Every now and then, you may find yourself needing a little help when it comes to home repairs and maintenance issues. It is in such instances that handymen may prove useful by helping you fix issues related to plumbing, electrical, painting or other home repairs that you can’t handle. Well, there are handyman in cape townnumerous handy men in Cape Town, but it would be best if you took your time before hiring one for the job. You need to be sure that you get a professional and competent person who can guarantee you quality work at an affordable rate. So, let us look at some of the top tips you should consider when looking for a handyman in cape town.

Know the work you need done and make a list

Handymen usually have different skills according to the type of job you need done. Therefore, you should first be upfront with your expectations and create a list of the repairs that should be done prior to contacting one.

Make sure that the handyman is licensed and insured

If you want quality work done on your home, you need to have someone who is skilled and licensed by relevant government bodies in South Africa. You also need to be sure that incase one injures themselves in the course of their job, you will not be liable in anyway whatsoever.

Compare different handymen and their charges

As much as it is true that you get what you have paid for, it’s good to keep in mind that there are numerous handymen in Cape Town and they charge different rates for their services.

You should compare a number then decide on one who is more likely to offer good services and at an affordable rate. However, remember quality comes first and don’t compromise it just because you have found someone who charges less than you expected.

Watch out for scams

Just like anywhere in the world, it’s not a surprise to receive unsolicited phone calls from people claiming to be professional handymen in Cape Town. You should avoid one who cannot guarantee the price for the job as well as someone who asks for an upfront pay.

Hiring a handyman in Cape Town can be an arduous task especially if you don’t know where to start. Lucky you, with these top tips, you will always find a competent and a skilled professional to do all your home repairs and maintenance issues.…

Published June 23rd, 2014 by

What is a chimney breast?

A chimney breast is the brickwork which encases the chimney as it rises through a property. Usually the chimney breast is inside the property and takes up space within rooms. With semi-detached and terrace properties, chimney breasts are often built ‘back to back’ between individual properties – where this is so, 4 fireplaces in property will appear as 2 rows of 4 chimney pots on the chimney stack which will be shared by adjoining properties.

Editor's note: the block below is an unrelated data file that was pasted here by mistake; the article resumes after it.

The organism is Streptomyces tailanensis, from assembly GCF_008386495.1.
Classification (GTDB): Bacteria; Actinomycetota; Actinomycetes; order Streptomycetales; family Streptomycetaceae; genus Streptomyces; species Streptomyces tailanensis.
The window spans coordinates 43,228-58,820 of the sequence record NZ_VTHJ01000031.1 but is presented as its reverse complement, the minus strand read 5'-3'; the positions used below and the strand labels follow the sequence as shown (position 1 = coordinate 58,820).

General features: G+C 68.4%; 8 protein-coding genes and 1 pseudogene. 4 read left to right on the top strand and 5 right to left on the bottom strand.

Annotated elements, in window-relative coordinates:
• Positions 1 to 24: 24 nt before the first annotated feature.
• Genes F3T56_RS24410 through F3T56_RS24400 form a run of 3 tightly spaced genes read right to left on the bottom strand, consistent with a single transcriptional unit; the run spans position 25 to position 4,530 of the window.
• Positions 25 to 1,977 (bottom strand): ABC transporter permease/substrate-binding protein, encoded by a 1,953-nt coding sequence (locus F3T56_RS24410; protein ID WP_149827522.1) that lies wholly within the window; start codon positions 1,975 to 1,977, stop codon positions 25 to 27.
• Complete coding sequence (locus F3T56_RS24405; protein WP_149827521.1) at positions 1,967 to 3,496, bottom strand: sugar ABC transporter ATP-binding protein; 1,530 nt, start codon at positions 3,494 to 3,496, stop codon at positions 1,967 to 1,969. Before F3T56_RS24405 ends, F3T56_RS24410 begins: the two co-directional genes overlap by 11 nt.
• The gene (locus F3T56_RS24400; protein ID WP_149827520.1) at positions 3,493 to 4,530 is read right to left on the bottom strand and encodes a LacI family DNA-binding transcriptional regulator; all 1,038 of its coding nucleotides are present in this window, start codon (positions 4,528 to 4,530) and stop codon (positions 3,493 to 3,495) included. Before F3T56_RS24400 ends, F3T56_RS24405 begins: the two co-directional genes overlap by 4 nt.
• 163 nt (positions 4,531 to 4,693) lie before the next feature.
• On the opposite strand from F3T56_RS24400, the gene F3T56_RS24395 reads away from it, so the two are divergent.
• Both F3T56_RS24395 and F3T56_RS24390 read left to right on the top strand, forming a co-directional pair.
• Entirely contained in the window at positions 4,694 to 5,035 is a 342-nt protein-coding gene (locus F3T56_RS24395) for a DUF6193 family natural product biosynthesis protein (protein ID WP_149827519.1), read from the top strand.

Why do people remove Chimney Breasts ?

Chimney Breasts are often removed by property owners when fires are no longer used to give increased living space. Older properties were built with fireplaces in every room – with modern central heating, chimney breast are often unused and considered as wasted floor space.

What problems are involved when removing Chimney Breasts ?

The main problem is that a chimney breast forms part of the structure of a house and carefully considered needs to be taken before starting work to remove it. Unless the whole chimney, from the fireplace to the roof stack is going to be removed, suitable support beams will need to be incorporated to support any masonry above to avoid structural distress or damage or even the collapse of the building. Special attention needs to be used where the chimney breast is on a party wall with a neighbouring property or where the chimney breast of an upper floor is going to be removed while leaving a working fire in the room below – in the latter case, partial removal is possible but a smaller chimney breast for the fire below must be left in place.
Once a chimney breast has been removed, there will be the need to make good the floor where the chimney breast once was.

Source: http://www.practicaldiy.com/general-building/chimney/chimney-breast-removal.php…

Published June 18th, 2014 by

If you have a brick house built after 1940, there’s a good chance you are the proud owner of cavity walls. What does that mean, you may ask? It’s simple: your exterior masonry is actually double-reinforced. These particular structures consist of two brick walls placed approximately 2-4 inches apart, forming a small gap of air between them. Unlike brick facades, both walls are load-bearing but are connected together through the use of small masonry ties. This double-construction not only gives your exterior frame more strength, it also comes with several other energy-saving advantages.

Water Resistance

Brick is very susceptible to water penetration. Moisture has a way of finding tiny hairline cracks in between the masonry and mortar, which eventually makes its way into the home. In cavity walls, the water will infiltrate the exterior facade but, due to the air gap, the moisture won’t be able to jump across to the actual interior wall. Instead, the water collects along the surface of the exterior wall and finds its way back out again through specially designed weep holes drilled into the brick.

Wind, Fire, and Rain

Not only are cavity walls resistant against rainfall and moisture penetration, it’s also impervious to other natural hazards. Due to the double-protection, the exterior barrier can act as a shield against the elements that would normally affect the home. Brick is fire-resistant, which helps to protect the house and lowers your insurance premiums. It acts as a buffer against high winds, saving money on utility bills. Plus, their solid construction creates additional structural support against any damage that may ever occur.

Thermal Insulation

The most important benefit of cavity walls is their energy-efficient capabilities. Even if the interior gap is not filled in, the cushion of air between the two partitions can act as a natural insulator. During the winter, the hollow space between the two structures acts as a reservoir for air escaping the house, helping to reduce energy loss by holding in the heat. But, during the summer, it traps warm air and naturally moves it away from the house through the exterior wall. But all of this is greatly helped if the gap is filled in with cavity wall insulation.
Source: http://www.homeadvisor.com/article.show.Cavity-Walls-Create-a-Cost-Saving-Cushion.14471.html